|Clinical validity||Clinical validity refers to the ability of a patient completed instrument to detect variability among patients with different clinical severity levels . The clinical validity of the BPIC-SS was explored by conducting a test where comparisons between the mean BPIC-SS scores for patients of different severity levels according to their scores on a CGI-S (completed by the patients’ physician during screening) were undertaken. It was expected that patients rated as having more severe BPS (according to CGI-S) would score higher/worse on the BPIC-SS, with statistically significant differences among the groups.|
Ethical oversight for all stages was provided by Copernicus, a centralized independent review board in the US. For stage 1, ethics approval was obtained in Germany from the Freiburger Ethik Kommission but was not required for qualitative research in France.
3.1. Demographic and clinical characteristics for concept elicitation and cognitive debriefing interviews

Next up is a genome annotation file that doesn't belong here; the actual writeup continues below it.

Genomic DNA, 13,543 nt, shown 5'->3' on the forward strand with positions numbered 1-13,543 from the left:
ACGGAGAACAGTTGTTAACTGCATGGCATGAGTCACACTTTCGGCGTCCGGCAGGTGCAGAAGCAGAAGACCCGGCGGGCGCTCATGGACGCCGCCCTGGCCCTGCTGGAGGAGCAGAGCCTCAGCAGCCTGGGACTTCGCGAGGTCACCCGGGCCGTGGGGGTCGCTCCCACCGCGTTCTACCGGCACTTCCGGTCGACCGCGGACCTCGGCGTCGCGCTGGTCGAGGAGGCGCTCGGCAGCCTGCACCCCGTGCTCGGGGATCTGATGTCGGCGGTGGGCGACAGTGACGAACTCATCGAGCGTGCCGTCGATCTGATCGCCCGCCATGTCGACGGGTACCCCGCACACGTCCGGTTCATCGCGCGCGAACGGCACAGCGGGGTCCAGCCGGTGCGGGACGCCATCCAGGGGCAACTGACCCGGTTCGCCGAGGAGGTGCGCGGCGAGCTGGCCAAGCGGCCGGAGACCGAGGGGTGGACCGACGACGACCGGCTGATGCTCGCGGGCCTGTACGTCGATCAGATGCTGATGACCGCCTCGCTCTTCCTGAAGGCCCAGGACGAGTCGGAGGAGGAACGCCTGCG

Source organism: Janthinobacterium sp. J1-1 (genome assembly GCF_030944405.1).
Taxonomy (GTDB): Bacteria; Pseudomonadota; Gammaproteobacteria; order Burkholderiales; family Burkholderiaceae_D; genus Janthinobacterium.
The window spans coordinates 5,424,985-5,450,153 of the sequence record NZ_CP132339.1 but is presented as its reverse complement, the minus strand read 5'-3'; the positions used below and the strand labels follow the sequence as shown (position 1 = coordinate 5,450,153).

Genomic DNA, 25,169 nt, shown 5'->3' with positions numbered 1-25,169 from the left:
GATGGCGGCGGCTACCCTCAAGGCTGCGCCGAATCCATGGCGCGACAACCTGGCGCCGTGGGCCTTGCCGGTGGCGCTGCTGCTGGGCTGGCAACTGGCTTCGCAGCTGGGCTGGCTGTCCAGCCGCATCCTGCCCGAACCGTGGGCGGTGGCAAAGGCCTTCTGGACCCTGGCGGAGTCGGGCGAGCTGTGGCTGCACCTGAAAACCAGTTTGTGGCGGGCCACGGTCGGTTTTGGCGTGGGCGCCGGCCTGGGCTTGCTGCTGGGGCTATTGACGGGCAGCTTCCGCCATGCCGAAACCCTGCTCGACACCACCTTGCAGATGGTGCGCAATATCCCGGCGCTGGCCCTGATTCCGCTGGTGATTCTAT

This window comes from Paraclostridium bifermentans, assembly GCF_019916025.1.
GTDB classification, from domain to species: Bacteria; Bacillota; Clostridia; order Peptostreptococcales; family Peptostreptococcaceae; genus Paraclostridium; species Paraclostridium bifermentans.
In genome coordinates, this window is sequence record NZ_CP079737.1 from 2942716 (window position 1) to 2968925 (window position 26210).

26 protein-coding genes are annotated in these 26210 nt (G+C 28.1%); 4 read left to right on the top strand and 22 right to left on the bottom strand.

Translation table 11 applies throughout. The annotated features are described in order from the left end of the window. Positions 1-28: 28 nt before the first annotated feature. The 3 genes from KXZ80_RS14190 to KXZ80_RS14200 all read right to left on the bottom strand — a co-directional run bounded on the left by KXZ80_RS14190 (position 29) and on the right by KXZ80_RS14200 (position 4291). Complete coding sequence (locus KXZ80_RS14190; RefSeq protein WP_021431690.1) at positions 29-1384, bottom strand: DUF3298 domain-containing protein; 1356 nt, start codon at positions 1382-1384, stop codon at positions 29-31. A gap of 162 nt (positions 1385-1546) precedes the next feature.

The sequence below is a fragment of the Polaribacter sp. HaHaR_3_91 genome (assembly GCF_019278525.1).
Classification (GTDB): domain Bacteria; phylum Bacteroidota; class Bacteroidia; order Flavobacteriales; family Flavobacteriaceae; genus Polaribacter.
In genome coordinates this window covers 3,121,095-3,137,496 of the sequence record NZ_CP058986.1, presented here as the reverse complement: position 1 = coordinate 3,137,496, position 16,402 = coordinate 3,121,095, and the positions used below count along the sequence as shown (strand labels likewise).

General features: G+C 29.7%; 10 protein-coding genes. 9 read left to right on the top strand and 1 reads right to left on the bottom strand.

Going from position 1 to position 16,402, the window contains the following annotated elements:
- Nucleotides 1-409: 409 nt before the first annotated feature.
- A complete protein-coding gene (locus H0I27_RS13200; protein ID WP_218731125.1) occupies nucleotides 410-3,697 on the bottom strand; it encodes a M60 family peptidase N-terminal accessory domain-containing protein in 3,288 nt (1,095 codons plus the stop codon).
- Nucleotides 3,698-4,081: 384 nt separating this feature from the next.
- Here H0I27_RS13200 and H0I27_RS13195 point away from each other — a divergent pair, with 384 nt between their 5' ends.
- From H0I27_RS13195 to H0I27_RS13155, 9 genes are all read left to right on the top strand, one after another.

Table 2 details the demographic and clinical characteristics for the CE and cognitive debriefing (CD) samples. In all samples the majority were female and white; mean age was 48 yr in the CE sample and 43 yr in the CD sample. All characteristics were similar across the country samples except that the German BPS patients were older (mean: 57 yr) and had been diagnosed for a longer period of time (mean: 89 mo).
|Demographic and clinical characteristic||CE stage||CD stage|
|Age of patient, yr|
|Gender, % (n)|
|20 (2)||25 (5)||25 (3)||17 (2)||23 (10)||20 (4)|
|80 (8)||75 (15)||75 (9)||83 (10)||77 (34)||80 (16)|
|Ethnicity, % (n)|
|0||5 (1)||0||NA*||3† (1)||0|
|70 (7)||65 (13)||100 (12)||78 (25)||75 (15)|
|20 (2)||25 (5)||0||16 (5)||20 (4)|
|0||5 (1)||0||3 (1)||0|
|Highest education level, % (n)|
|10 (1)||5 (1)||0||0||2 (1)||0|
|30 (3)||20 (4)||0||0||10 (4)||30 (6)|
|40 (4)||20 (4)||8 (1)||0||11 (5)||20 (4)|
|0||0||84 (10)||0||23 (10)||5 (1)|
|0||0||0||8 (1)||2 (1)||0|
|0||0||0||8 (1)||2 (1)||0|
|20 (2)||45 (9)||8 (1)||67 (8)||41 (18)||30 (6)|
|0||10 (2)||0||17 (2)||9 (4)||15 (3)|
|Months since diagnosed|